It is a while since we have turned our attention to effective marketing analytics (here are some of our previous musings) but there is a lot going on in the field just now so I felt it was high time for an update.
What is Analytics?
I know half my marketing spend is wasted - I just don't know which half.
This quote has been variously attributed to numerous business leaders over the past half-century or so. Sometimes perhaps, as a tongue-in-cheek jibe at the perceived smoke and mirrors nature of marketing. Marketing is speculative. You communicate your message to your market in the hope/expectation that they will see the benefit of your offering. You then wait for customers flocking to your door/website to do business.
An effective marketing process certainly achieves this success but the bottom line is that some elements of your process will work better than others. It’s just not always easy to tell which are the nuggets!
This is where analytics come in. In parallel with the rise and rise of the internet as a marketing platform, analytics have developed as a way to measure how your market responds to your marketing messages. It used to be that you had to wait to see how many orders you took and then try to equate this business to your marketing activity. With analytics, you can see a granular measurement of the impact of different actions you take. You can measure virtually any interaction with your website, social media, online advertising etc. Thanks to Google Analytics, you can often do this at little or no cost. This is both a blessing and a curse. There is so much data available. It is easy to disappear down the analytics rabbit hole and lose sight of your main objective: to drive effective marketing to improve your business.
Avoiding the Rabbit hole
The path taken by many people is to simply ignore analytics entirely! This may not be ideal but at least it makes the problem go away, albeit at the expense of missing out on any of the benefits that analytics can offer.
Analytics: Just another marketing tool
I suggest that a better approach is to see analytics for what it is: Another marketing tool. By itself, it isn’t necessarily a lot of help. However, incorporate selected analytics into your Planning, and it becomes immensely valuable.
I’m sorry but there is no such thing as a free lunch. So many marketing tools are promoted as a magic wand but they just aren’t! Like everything in business (and life!) to get good results you need to invest time and effort (and sometimes some money!).
Dashboards are a great start
An analytics dashboard can be a great way of sorting the wood from the trees. As part of your marketing plan, select a modest number of key metrics that can give you a real insight into your marketing process and then build these into a custom dashboard which can automatically collect the data you are interested in and present it in a clear, easily understood format of graphs and tables like this:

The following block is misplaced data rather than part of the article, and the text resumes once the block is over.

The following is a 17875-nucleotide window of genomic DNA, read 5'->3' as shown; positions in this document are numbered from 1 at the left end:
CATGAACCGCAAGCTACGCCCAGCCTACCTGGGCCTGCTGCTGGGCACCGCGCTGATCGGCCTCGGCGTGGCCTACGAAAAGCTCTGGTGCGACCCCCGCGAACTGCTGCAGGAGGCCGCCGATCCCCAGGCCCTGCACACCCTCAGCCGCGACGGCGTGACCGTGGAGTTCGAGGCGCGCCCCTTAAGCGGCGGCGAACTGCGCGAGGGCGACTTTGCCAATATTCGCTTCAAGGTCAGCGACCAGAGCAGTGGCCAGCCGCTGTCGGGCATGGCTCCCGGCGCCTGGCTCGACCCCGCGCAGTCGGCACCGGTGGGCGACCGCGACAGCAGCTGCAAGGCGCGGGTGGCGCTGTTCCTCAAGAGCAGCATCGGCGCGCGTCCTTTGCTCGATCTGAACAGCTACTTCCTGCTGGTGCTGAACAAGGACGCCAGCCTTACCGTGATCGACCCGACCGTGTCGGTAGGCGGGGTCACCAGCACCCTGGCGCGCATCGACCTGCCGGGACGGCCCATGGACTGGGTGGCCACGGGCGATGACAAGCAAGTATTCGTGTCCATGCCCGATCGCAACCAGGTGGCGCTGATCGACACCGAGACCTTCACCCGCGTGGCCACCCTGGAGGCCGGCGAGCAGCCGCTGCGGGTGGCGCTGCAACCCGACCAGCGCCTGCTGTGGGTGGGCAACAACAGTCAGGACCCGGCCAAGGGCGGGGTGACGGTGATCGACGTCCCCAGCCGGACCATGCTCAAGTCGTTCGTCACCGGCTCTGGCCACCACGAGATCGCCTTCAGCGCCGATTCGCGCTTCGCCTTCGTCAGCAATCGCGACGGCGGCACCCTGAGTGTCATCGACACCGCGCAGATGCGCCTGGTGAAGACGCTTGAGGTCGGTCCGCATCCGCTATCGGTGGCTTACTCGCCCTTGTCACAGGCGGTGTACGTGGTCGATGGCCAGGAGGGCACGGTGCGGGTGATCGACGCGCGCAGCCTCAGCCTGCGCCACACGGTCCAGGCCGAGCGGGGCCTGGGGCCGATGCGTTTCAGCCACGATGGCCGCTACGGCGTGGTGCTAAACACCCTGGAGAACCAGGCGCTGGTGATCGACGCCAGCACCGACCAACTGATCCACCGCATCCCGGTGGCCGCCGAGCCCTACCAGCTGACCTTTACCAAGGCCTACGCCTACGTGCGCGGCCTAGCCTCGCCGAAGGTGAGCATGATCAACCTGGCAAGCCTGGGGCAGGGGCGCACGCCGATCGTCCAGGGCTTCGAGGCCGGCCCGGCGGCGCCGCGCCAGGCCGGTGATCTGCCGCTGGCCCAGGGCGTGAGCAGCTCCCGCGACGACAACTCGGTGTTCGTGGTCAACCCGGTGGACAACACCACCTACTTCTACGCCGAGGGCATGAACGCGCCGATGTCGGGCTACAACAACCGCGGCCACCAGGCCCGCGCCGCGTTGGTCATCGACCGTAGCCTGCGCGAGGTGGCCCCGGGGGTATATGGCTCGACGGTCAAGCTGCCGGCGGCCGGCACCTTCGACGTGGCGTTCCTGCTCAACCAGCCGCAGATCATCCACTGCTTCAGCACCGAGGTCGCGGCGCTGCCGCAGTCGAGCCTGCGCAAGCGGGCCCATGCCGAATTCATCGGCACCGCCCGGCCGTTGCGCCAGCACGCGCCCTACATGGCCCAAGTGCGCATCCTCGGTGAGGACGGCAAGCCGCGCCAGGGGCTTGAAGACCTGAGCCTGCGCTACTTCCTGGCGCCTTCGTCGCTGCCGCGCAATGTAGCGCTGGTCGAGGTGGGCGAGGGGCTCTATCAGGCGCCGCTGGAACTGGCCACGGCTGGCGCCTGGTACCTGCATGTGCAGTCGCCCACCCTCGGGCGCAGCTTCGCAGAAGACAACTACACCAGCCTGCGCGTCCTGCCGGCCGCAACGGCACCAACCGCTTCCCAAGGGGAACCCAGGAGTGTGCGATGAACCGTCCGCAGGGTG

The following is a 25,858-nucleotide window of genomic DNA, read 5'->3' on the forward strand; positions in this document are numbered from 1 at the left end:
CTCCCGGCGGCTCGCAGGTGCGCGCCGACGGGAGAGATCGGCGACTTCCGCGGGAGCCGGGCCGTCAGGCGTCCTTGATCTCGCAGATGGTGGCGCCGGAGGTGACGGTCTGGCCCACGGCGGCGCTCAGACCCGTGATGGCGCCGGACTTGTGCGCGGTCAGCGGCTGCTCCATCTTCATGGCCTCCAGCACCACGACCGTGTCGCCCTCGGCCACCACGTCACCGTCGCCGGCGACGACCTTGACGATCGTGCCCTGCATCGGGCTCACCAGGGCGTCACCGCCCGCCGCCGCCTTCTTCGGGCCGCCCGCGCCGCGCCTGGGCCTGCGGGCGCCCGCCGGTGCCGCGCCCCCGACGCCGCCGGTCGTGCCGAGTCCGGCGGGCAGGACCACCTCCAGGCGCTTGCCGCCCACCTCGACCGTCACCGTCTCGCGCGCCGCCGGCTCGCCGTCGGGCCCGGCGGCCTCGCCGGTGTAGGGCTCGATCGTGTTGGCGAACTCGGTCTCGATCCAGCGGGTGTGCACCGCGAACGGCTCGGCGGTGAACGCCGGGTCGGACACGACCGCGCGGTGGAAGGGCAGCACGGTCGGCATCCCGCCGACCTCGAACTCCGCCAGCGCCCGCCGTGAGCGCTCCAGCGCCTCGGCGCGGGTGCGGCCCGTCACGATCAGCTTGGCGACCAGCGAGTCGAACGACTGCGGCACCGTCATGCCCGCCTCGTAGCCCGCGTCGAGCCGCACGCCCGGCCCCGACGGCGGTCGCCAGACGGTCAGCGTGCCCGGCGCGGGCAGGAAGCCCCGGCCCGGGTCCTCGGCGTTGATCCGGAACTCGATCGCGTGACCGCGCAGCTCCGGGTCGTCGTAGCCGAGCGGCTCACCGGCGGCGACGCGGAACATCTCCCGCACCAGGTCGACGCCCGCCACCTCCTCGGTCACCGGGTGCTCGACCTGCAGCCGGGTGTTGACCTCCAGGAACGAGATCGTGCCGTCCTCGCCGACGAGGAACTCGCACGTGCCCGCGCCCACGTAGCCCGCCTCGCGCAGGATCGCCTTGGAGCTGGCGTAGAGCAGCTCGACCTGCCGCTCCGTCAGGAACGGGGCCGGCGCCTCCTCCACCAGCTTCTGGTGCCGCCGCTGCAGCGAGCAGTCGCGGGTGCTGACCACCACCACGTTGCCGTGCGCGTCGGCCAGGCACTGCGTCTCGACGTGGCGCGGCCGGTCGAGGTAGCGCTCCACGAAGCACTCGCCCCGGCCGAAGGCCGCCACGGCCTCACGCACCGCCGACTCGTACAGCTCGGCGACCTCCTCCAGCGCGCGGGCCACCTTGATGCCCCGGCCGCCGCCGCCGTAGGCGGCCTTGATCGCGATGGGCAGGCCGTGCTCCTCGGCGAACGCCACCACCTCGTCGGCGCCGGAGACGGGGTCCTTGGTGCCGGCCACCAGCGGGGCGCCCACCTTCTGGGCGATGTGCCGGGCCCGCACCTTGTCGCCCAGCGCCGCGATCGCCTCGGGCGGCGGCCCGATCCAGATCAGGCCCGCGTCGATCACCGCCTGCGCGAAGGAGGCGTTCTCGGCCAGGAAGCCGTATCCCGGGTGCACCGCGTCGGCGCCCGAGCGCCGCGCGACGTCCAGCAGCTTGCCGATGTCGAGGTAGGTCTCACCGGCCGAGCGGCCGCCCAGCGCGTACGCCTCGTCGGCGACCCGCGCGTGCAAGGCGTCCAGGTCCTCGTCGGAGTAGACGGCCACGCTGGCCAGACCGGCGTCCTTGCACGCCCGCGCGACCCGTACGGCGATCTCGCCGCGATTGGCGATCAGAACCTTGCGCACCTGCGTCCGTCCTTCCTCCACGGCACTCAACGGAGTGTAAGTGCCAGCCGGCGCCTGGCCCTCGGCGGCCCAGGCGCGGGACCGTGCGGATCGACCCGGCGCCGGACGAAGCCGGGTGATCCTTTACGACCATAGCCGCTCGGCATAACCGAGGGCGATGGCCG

This is an example of one of our own BSA dashboards. If your marketing processes are more involved, it is perfectly possible to set up multiple dashboards. You can focus separate dashboards on different aspects of your business and marketing.
By far the leader in the Analytics field is Google Analytics….and why not! It is free to use and, no matter which platforms and sites you use for your online marketing, you can integrate them into your Google Analytics account. This way, you create a one-stop shop for your web-based marketing data. As I mentioned before, it can have a steep learning curve. However, with a bit of help and/or some time spent researching, you can soon be generating valuable data to help you make effective marketing decisions.
However, changes are afoot….
All change for Google Analytics…
Google launched analytics in 2005, initially as a premium service but switched to the free model in the following year. The service is regularly updated with the (now ubiquitous) Universal Analytics (UA) platform being launched in 2012. Now, 10 years later, Google has announced that next year, Universal Analytics will stop tracking data. The service is being replaced by Google Analytics 4 (GA4). For the time being, UA and GA4 are running in parallel.
Make the switch to GA4
If you use Google analytics, now is a good time to set up GA4. Your existing UA setup will continue to work until the middle of 2023 but setting up the GA4 platform now will allow you to gather data on both platforms in parallel facilitating a seamless transfer next year. As things stand, Google has said that UA will continue to exist and hold historic data but it will not gather any new data after 1 July 2023.
There are lots of resources online to help you set up GA4 but if you would like some assistance, or to discuss analytics and marketing in the wider context of your business, do get in touch.